5. @Rev. Paul T. McCain #5

    All articles that hold to their topics will have gaps, because topics are finite. The extent to which any article is subject to fair criticism for having gaps depends on whether the gaps are material to the topic, or result merely from the fact that no article can cover all topics.

    The topic of this articles is: What shall we make of people’s accusation that the freedom of the Gospel is to blame for licentiousness? Is it to blame or not?

    People do make that accusation. The accusation is the occasion of an answer.

    Do the gaps in this article consititue an error in the answer, so that Pr Richard and all of us should say, yes, the freedom of the Gospel is to blame for licentiousness? Are the gaps material to the topic, or do the gaps exist mainly because the article holds to its topic.

  6. Indeed the Gospel does not lead to licentiousness. Sin does. There is nothing wrong with preaching the Gospel without condition.

    The problem is, good Gospel preaching by its very nature leaves open the possibility for a hard-hearted person to respond saying, “Shall we go on sinning so that grace may increase?” We respond to such hardness of heart pastorally with a resounding “by no means,” yet we dare not blame the hard heart on the Gospel. This is Pr. Richard’s point.

    Can we fully expound on doctrine, covering all our bases in every sermon so as to avoid any possibility for a misunderstanding or wrong conclusion? Yes, I suppose. But then sermons start to sound not like preaching, but like doctrinal diatribes, and both the Law and the Gospel start to lose their teeth. I’d rather preach hard law and hard Gospel, rightly divided, and then pastorally deal with the pesky sinful reactions that might arise afterward.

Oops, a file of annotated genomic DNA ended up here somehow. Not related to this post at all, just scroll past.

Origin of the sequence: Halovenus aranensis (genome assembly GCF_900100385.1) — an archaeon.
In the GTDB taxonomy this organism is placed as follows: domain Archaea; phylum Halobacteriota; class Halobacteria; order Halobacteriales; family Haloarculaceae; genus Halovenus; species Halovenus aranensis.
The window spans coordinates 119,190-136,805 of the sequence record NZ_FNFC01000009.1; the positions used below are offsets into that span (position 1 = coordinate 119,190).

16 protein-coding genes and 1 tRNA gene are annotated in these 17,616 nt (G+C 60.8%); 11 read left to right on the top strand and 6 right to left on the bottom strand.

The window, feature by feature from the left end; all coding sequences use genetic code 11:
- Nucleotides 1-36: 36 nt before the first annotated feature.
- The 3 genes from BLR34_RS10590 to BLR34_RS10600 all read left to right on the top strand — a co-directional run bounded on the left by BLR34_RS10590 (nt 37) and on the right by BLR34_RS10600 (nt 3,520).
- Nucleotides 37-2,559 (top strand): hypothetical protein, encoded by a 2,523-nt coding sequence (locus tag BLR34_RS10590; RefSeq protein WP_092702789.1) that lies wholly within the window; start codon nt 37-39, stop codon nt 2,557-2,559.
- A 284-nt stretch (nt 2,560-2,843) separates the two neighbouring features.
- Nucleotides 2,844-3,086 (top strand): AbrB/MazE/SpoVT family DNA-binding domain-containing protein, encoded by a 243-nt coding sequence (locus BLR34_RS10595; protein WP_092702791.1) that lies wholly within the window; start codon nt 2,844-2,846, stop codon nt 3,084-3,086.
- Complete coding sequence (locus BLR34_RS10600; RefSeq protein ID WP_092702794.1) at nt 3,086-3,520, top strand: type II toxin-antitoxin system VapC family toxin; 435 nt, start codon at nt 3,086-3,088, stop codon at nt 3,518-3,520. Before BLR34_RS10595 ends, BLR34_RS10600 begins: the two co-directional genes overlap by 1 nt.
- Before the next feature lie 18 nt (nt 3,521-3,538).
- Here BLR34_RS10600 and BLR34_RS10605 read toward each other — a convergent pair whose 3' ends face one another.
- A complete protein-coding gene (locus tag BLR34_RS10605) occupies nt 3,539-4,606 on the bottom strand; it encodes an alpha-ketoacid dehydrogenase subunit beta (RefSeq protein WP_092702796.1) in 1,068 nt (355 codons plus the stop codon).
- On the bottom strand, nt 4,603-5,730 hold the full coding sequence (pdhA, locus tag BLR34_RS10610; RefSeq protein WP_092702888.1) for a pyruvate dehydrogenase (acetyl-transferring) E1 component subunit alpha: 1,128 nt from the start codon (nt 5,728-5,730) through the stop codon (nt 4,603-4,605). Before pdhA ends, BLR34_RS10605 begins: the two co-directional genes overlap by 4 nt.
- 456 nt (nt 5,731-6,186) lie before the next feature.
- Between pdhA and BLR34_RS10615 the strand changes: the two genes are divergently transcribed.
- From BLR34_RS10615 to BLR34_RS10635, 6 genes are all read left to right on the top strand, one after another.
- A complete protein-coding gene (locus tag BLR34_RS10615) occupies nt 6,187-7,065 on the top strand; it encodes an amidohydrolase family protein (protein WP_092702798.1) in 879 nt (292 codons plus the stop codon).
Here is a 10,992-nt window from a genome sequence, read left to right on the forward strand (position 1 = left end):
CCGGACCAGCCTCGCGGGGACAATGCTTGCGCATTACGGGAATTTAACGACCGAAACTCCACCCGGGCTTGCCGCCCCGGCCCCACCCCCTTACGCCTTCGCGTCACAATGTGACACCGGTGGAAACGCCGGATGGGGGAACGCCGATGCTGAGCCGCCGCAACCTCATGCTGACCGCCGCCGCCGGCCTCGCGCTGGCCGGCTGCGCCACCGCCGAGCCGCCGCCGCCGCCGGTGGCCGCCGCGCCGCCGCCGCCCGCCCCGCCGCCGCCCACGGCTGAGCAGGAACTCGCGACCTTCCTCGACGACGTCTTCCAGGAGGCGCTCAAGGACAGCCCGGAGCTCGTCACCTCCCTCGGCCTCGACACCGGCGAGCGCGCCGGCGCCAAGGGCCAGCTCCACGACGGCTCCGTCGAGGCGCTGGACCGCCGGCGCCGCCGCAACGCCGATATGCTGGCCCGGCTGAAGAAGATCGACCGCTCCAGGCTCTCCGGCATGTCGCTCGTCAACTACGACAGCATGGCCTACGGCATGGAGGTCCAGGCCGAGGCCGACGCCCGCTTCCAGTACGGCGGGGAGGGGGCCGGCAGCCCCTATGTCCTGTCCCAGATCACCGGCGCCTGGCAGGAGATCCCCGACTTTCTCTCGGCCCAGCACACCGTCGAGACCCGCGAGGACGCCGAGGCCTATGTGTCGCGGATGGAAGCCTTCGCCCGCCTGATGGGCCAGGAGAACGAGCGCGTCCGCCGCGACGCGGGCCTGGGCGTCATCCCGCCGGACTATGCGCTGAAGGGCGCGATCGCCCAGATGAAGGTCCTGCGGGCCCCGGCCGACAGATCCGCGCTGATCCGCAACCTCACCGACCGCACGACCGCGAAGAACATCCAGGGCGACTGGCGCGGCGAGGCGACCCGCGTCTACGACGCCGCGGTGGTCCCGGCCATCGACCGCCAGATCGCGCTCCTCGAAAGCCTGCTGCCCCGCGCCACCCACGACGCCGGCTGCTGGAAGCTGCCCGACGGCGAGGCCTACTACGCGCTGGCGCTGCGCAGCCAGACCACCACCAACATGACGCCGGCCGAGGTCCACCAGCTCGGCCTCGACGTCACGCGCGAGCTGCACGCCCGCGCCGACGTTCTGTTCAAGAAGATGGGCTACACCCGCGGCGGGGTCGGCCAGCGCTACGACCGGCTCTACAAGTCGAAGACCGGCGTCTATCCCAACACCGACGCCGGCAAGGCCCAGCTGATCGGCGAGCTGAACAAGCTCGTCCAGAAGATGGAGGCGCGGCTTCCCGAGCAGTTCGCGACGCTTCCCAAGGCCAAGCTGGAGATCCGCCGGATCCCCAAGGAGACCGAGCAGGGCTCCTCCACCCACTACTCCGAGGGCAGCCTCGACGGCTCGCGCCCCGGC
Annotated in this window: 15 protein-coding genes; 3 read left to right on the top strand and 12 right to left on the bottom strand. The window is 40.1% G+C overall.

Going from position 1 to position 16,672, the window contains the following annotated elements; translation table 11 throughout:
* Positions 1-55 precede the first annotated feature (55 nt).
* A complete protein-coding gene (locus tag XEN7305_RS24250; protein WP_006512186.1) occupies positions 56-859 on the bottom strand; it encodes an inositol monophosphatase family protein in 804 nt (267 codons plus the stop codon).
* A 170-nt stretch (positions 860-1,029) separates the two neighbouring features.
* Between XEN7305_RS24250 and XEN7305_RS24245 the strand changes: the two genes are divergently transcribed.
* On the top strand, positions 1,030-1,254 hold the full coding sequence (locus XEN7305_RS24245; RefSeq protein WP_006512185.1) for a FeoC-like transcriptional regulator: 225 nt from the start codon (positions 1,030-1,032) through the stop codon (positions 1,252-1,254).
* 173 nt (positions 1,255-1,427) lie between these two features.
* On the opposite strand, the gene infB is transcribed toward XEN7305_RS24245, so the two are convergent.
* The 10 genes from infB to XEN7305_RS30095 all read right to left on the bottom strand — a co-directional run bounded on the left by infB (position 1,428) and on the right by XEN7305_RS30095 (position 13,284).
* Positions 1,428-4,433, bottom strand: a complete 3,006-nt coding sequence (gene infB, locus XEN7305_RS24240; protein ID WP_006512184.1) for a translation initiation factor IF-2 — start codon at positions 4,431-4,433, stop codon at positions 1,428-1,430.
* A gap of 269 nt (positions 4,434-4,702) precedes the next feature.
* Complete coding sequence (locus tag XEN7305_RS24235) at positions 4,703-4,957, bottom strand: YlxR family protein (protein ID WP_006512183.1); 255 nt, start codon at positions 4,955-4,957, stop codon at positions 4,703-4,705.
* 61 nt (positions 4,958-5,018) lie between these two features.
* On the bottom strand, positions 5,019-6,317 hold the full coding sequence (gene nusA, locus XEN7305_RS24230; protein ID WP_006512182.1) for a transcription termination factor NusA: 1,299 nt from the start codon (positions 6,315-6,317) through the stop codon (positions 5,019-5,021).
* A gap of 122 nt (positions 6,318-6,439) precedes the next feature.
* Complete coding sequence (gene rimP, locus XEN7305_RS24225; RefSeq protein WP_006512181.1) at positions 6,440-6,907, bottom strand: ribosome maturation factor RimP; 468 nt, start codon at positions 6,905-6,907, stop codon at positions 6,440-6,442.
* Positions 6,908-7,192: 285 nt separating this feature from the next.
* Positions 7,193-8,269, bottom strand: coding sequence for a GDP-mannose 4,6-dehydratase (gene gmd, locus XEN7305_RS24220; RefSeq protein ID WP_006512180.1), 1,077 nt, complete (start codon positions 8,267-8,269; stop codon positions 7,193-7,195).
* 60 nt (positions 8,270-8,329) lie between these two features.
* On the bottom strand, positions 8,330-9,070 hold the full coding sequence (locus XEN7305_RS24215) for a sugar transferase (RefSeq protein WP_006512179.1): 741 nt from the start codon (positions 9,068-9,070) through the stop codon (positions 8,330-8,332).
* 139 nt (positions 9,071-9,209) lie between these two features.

A wise seminary professor recently commented that if a pastor’s people are not responding to his preaching with a sanctified life, it’s quite possible the problem is not in weak preaching of the Law, but rather in weak preaching of the Gospel.

  7. The article is excellent. Paul, you need to read less of your own assumptions into other people’s writings. Pastor Richard’s thesis is that we can not correctly combat licentiousness by limiting the Gospel. He is correct in that. We combat licentiousness by proper application of the 2nd use of the Law and the Gospel, not by limitation of the Gospel. Anything you read beyond that is an assumption on your part.

  8. The Holy Ghost uses the Word and Sacraments to give us faith in Jesus, forgiveness, and life. In this we have freedom from sin, death and the devil. In other words in Jesus we are free to live eternally, to do good, and to resist the devil. These things do not exist apart from Him.

    Sin is the absence of faith. It is unbelief. It has no part in Jesus or his Gospel. Sin is our old man’s rejection of Christ and his Gospel which requires constant repentance and drowning in the waters of Holy Baptism. The preaching of the law is very important because it shows us our sin and drives us to despair so that the Holy Spirit can point us to Jesus, the answer to sin, despair, death and the devil. The law does not create faith in Jesus, but it prepares us for the hearing of the Gospel. It grants us no forgiveness and does not give us freedom to do good.